Issue date: 11 February 2020
New commission takes KKP to playing pitch century
100 playing pitch strategies since new Sport England guidance
Knight, Kavanagh and Page (KKP) reached its playing pitch strategy (PPS) century with the recent commission from Halton Borough Council. This will be the 100th PPS that KKP has undertaken since publication of the Sport England PPS Guidance in mid-2013.
Playing pitch strategies are commissioned to ensure that funding is invested effectively, reaching the right pitches in the right places. Sport England recommends that all local authorities have an up-to-date PPS in order to meet the recreational, sporting and physical activity needs of local communities. They now also underpin the FA’s Local Football Facilities Plan for each local authority in England.
Claire Fallon, KKP director and principal consultant who leads KKP’s work in this discipline, commented: “Our 100th PPS commission since the Sport England guidance is a significant milestone, both for KKP as an organisation and for the concept of a proper planning process for playing pitches, which are fundamental to sport at all levels and in all areas of the country.”
Claire continued: “The number of PPS commissions KKP receives is testament to the hard work that our team puts in, gathering the most robust data possible, getting out to speak to users and seeing the facilities for themselves. Our team makes it their responsibility to visit every site and talk to anyone and everyone who might be a user or stakeholder. They take great pride in getting their boots muddy in the line of duty.”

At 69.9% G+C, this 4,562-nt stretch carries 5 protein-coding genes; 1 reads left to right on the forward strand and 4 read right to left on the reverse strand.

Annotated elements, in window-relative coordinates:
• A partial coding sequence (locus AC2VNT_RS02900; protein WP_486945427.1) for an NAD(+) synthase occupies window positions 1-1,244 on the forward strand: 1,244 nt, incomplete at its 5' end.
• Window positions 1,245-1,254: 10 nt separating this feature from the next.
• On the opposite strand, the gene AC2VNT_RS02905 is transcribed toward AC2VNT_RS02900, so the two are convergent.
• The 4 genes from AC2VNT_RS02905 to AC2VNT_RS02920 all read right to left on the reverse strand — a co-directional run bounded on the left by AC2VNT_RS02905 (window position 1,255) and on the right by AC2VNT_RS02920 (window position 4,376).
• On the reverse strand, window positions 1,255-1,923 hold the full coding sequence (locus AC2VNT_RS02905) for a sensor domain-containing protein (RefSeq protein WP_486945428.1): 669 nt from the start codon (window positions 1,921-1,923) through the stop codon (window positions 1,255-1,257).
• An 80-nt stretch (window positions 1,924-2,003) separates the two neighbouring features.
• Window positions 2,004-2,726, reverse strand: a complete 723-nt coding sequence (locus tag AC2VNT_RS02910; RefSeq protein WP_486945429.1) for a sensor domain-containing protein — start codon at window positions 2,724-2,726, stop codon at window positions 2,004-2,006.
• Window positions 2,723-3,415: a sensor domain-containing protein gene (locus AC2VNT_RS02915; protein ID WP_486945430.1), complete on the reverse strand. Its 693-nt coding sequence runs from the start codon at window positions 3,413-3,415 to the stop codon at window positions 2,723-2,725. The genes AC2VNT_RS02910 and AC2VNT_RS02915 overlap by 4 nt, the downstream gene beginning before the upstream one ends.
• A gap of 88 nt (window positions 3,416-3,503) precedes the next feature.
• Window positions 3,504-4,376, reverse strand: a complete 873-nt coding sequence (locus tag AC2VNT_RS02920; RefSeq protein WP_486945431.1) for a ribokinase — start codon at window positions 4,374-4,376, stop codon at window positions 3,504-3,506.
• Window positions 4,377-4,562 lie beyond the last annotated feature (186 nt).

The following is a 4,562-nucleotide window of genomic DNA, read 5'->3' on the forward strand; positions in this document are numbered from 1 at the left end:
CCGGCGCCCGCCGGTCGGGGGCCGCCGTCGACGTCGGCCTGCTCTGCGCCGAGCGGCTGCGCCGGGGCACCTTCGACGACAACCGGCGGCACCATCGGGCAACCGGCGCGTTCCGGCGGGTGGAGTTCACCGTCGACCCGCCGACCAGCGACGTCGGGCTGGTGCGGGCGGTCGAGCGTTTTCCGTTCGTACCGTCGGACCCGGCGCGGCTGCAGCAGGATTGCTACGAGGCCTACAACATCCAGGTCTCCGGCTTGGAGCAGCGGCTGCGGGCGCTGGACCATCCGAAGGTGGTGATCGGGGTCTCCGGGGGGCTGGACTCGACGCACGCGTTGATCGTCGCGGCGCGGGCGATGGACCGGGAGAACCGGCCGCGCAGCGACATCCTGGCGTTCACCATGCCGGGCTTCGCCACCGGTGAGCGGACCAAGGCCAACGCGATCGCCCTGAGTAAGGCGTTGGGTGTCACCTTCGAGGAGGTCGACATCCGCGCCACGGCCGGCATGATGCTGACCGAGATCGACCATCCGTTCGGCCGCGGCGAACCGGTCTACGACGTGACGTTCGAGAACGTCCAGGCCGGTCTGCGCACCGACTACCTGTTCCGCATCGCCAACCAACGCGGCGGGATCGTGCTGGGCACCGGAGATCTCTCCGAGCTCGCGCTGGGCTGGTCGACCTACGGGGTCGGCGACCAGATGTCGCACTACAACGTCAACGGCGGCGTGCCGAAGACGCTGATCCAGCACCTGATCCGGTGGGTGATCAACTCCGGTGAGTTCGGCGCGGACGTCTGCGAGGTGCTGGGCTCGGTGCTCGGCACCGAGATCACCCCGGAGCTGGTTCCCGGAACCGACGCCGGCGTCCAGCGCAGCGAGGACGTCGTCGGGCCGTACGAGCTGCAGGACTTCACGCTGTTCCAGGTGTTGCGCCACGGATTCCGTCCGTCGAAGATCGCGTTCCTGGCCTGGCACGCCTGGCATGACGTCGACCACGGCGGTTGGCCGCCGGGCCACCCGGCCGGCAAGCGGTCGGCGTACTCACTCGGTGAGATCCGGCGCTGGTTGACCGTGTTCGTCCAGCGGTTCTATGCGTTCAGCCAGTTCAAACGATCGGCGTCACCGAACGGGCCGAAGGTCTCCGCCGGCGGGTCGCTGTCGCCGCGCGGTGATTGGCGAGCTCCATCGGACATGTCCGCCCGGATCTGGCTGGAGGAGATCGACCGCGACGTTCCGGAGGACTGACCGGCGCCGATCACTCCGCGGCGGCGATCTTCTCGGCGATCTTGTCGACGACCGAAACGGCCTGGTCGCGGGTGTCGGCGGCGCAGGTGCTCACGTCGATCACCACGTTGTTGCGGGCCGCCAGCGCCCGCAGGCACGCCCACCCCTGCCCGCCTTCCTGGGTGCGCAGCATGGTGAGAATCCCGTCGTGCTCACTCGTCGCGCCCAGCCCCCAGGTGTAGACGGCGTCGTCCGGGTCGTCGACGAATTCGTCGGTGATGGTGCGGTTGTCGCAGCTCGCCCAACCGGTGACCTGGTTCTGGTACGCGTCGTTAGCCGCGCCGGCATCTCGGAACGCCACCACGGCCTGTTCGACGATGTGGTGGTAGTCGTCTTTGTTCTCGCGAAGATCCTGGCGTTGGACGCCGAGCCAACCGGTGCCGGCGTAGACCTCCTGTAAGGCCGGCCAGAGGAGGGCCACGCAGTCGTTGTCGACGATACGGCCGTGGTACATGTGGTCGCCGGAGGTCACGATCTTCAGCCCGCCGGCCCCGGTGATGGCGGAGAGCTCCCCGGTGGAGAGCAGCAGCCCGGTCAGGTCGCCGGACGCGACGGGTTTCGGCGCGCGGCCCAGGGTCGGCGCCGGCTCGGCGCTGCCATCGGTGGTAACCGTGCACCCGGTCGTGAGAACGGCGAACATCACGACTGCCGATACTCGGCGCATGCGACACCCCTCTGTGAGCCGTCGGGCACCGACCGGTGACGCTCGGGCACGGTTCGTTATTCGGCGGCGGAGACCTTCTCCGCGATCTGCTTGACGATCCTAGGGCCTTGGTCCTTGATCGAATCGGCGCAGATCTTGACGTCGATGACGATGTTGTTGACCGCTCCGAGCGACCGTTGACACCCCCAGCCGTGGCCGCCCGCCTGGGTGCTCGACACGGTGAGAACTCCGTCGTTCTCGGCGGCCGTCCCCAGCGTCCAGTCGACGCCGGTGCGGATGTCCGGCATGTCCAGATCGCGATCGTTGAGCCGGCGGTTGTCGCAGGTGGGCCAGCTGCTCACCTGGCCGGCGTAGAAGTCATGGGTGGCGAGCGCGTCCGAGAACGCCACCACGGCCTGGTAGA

KKP’s approach to preparing a PPS emphasises the importance of site visits, a detailed inter-personal consultation process, and the compilation of comprehensive reliable data. Site visits enable the KKP team not only to log every facility but also to assess the scale, quality and accessibility of each pitch, along with the opportunities it might represent. The consultation process involves numerous face-to-face and telephone interviews, ensuring the full engagement of all stakeholders, while the company’s geographic information systems (GIS) team provides a huge resource, mapping demographic and participation data, and evaluating the impact of population increases and housing development to underpin the process.
KKP chief executive John Eady commented: “This is our 100th PPS since the Sport England guidance was published but KKP has been delivering them since 2002, so we have actually done a great many more. Our track record was the reason for KKP’s selection to the 2010 PPS consultants framework and also what prompted Sport England to commission KKP to draft the PPS guidance on its behalf. This was published in 2013 and we were pleased to be able to make our knowledge and experience available to such a wide audience.”
Eady continued: “KKP’s reputation and client base in this field has grown rapidly, primarily because we commit ourselves to the highest standards and the quality of our work is founded on the most detailed evidence base in the sector. This approach means hard work but our insistence on working this way is based on the fact that face-to-face consultation unearths realistic, robust issues and better identifies demand. Our success in this field suggests that clients recognise and value our commitment to high standards and high-quality outcomes.”
Notes for editors
• Further details of KKP’s work on playing pitch strategies and in all aspects of the fields of sport, leisure and planning are available via the KKP website at www.kkp.co.uk
• Claire Fallon and John Eady are available for interview. Please contact KKP via 0161 764 7040 or email firstname.lastname@example.org
• The Sport England document Playing Pitch Strategy Guidance: An Approach to Developing and Delivering a Playing Pitch Strategy is available via the Sport England website at: www.sportengland.org/facilities-and-planning
• The KKP post-project completion survey undertaken with all clients between 2014-2019 showed that more than 97% of clients would recommend KKP to others and more than 93% were prepared to be referees.